Atelier Nadar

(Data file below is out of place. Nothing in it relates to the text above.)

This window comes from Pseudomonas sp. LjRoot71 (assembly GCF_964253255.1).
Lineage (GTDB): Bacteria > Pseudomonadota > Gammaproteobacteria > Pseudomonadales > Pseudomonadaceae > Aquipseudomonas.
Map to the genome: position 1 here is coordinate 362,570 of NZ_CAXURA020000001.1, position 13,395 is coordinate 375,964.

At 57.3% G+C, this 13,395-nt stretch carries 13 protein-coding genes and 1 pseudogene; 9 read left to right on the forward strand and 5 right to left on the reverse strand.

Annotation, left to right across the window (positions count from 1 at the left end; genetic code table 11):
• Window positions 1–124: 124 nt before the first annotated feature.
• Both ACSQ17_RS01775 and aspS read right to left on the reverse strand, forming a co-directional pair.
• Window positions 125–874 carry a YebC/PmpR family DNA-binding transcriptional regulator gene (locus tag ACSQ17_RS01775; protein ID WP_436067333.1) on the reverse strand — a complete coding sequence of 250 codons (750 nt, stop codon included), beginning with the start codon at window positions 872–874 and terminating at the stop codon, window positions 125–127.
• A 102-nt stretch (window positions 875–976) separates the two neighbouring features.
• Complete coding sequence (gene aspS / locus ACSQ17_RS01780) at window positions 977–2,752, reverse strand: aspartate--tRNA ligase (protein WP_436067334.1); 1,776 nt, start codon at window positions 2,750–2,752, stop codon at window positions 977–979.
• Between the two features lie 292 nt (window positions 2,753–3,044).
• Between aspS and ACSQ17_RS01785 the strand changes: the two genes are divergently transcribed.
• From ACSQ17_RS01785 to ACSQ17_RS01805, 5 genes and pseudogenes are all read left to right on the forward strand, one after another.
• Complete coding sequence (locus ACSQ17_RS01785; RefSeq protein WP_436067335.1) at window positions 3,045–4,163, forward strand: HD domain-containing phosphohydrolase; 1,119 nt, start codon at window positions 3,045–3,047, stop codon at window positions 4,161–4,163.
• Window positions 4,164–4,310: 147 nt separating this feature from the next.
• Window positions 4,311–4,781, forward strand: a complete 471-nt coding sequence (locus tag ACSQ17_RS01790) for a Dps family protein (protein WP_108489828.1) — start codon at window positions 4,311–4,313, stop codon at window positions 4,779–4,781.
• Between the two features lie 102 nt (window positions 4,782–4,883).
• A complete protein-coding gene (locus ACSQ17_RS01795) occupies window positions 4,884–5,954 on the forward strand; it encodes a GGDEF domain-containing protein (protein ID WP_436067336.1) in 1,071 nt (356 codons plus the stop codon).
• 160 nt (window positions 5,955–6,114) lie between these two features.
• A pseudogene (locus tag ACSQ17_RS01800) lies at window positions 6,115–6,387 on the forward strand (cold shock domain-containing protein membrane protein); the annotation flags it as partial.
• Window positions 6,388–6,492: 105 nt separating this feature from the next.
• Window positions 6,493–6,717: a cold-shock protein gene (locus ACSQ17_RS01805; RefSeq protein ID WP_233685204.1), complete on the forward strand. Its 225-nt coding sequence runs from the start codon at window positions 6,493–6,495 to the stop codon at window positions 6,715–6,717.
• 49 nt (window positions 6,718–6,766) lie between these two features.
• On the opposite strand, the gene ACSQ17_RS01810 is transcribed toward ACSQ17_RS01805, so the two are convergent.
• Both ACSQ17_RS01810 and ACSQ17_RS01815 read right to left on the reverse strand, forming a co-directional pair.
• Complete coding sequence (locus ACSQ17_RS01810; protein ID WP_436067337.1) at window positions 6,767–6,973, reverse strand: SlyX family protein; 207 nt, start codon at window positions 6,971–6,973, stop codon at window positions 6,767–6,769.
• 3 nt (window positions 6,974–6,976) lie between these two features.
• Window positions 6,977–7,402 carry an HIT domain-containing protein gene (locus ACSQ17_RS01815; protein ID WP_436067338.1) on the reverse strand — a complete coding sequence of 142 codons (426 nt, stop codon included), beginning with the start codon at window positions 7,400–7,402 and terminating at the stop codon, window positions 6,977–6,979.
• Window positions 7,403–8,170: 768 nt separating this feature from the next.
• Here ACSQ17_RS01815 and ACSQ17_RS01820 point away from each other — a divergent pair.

L'Atelier Nadar was established in 1854 by 'the father of photography,' Gaspard-Félix Tournachon (1820-1910). Tournachon, nicknamed Nadar, was a French photographer, caricaturist, novelist, journalist, and balloonist. As he struggled to make a living as a journalist and caricaturist, he was persuaded to take up photography. He learnt the collodion process, and teamed up with his brother Adrien in 1853 in his studio. At the time when professional studios imitated portrait painting through the uses of props, such as columns and curtains, to surround their sitters, Nadar became aware of portrait photography's power of expression simply through the sitter's pose, facial expression and body language, and with those tools, it was possible to capture the sitter's personality. By 1855, his portraits received praise at the Universal Exhibition in Paris. In 1859, he opened his own studio and went on to enjoy great success. He continued to write and work as a caricaturist, and his ballooning adventures made him an international figure in the 1860s. He opened his new studio in 1872 and eventually retired from photography in 1886, but continued to write. He founded the magazine Paris Photographe. His son Paul continued the atelier's work.  Nadar photographed architecture, landscapes (he was the first person to take aerial photographs), the sewers and catacombs of Paris, but it is his portraits that brought him acclaim.  They are distinctive for their plain dark background, and their simplicity and directness makes them all the more remarkable.









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